Hamilton County Schools Chief Business Officer Brent Goldberg speaks about the book for the proposed 2019-20 budget during a school board meeting on April 25.

This story was updated Wednesday, June 19, 2019, at 10:30 p.m.

Brent Goldberg, Hamilton County Schools' chief business officer, has gotten some heat from commissioners and board members in recent weeks about a $400,000 line item in his department's requested fiscal year 2020 budget.

The line "non-personnel contingency fund" has been characterized by some as discretionary funds, but Goldberg and some board members say it is a budget best practice for large organizations.

"The whole reason it is listed in the budget is to be transparent," Goldberg told the Times Free Press. "It's a standard, effective budget practice that makes it more efficient — that means if something comes up we can spend money without amending the budget."

Goldberg said the funds would be used for emergency situations, such as when the district had to replace a boiler at Spring Creek two years ago or when Superintendent Bryan Johnson and former board Chairman Steve Highlander moved to add enhanced security features to school entrances after the 2018 school shooting in Parkland, Florida.

The funds would still be subject to the district's purchasing guidelines, which means any amount more than $25,000 would require a sealed bid process and approval by the school board.

District 1 board member Rhonda Thurman said she would rather the district left that money in the general reserve fund and didn't include it in the actual budget.

"That's where they get that magic money that just falls from the sky," Thurman said. "If it needs to be in the budget, then put it in the budget. If it doesn't, keep it in the fund balance and then come and make your case in front of the school board."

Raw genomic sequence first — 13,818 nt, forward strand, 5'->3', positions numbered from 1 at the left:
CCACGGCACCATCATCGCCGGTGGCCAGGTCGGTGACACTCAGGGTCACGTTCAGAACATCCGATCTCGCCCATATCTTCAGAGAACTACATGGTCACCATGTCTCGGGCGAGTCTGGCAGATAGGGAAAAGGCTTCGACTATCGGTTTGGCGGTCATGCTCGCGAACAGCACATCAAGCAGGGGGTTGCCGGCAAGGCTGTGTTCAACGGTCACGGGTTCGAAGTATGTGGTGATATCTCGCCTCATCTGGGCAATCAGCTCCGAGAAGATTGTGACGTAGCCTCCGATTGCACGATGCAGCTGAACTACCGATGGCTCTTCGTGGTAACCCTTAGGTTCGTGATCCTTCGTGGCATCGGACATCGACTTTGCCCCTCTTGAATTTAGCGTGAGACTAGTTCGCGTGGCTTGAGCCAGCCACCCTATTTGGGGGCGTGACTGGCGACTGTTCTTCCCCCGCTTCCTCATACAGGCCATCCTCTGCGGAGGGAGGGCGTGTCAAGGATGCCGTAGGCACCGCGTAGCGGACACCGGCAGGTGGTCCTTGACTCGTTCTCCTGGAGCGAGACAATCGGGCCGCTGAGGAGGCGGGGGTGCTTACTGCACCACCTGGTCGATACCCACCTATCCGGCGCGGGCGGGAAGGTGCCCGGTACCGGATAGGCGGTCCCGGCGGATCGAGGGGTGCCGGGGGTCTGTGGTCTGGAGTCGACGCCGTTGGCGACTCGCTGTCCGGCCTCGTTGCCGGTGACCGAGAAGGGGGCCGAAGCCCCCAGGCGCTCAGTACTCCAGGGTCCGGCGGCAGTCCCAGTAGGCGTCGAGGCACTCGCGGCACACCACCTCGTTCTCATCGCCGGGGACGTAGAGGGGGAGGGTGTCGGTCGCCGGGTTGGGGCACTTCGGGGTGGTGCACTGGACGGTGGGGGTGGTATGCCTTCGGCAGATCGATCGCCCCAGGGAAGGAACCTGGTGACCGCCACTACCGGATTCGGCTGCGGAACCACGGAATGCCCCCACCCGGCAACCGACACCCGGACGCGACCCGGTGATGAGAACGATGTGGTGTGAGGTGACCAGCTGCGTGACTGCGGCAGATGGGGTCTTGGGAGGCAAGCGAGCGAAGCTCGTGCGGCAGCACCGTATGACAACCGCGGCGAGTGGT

Highlander, who voted against Johnson's budget proposal along with Thurman, said large purchases still have to go before the board, even when emergency purchases are approved by the chairman and the superintendent.

"As long as it has to be approved before it's spent, it seems reasonable," he said. "As long as there is board oversight and it's used only in emergencies, it's good to have those funds there."

Hamilton County Schools is not the only government institution to include contingency money in its budget, Goldberg said.

The city of Chattanooga's FY 2020 budget, which was unanimously approved in a first reading by the city council Tuesday, includes a $3.1 million line item titled "Contingency fund appropriation."

Hamilton County government doesn't include contingency or reserve funds in its budget, except when planning for capital building projects, Mayor Jim Coppinger said.

Board member Tucker McClendon, of District 8, said he trusts the intention of the reserve fund. He said he talked with county officials and other finance experts about budgeting best practices and said the board would review budget readjustments, also known as "true-ups," throughout the year to keep track of where the funding might go.

"All nine of us, every time we get a budget true-up, we go through it line by line. The best-case scenario is we don't have to tap into it at all," McClendon said. "I think it's something that's just being used as a talking point to create buzzwords."

The school district's $443 million budget is part of Mayor Jim Coppinger's proposed FY 2020 budget that is up for vote by the Hamilton County Commission next week.

Contact Meghan Mangrum at or 423-757-6592. Follow on Twitter @memangrum.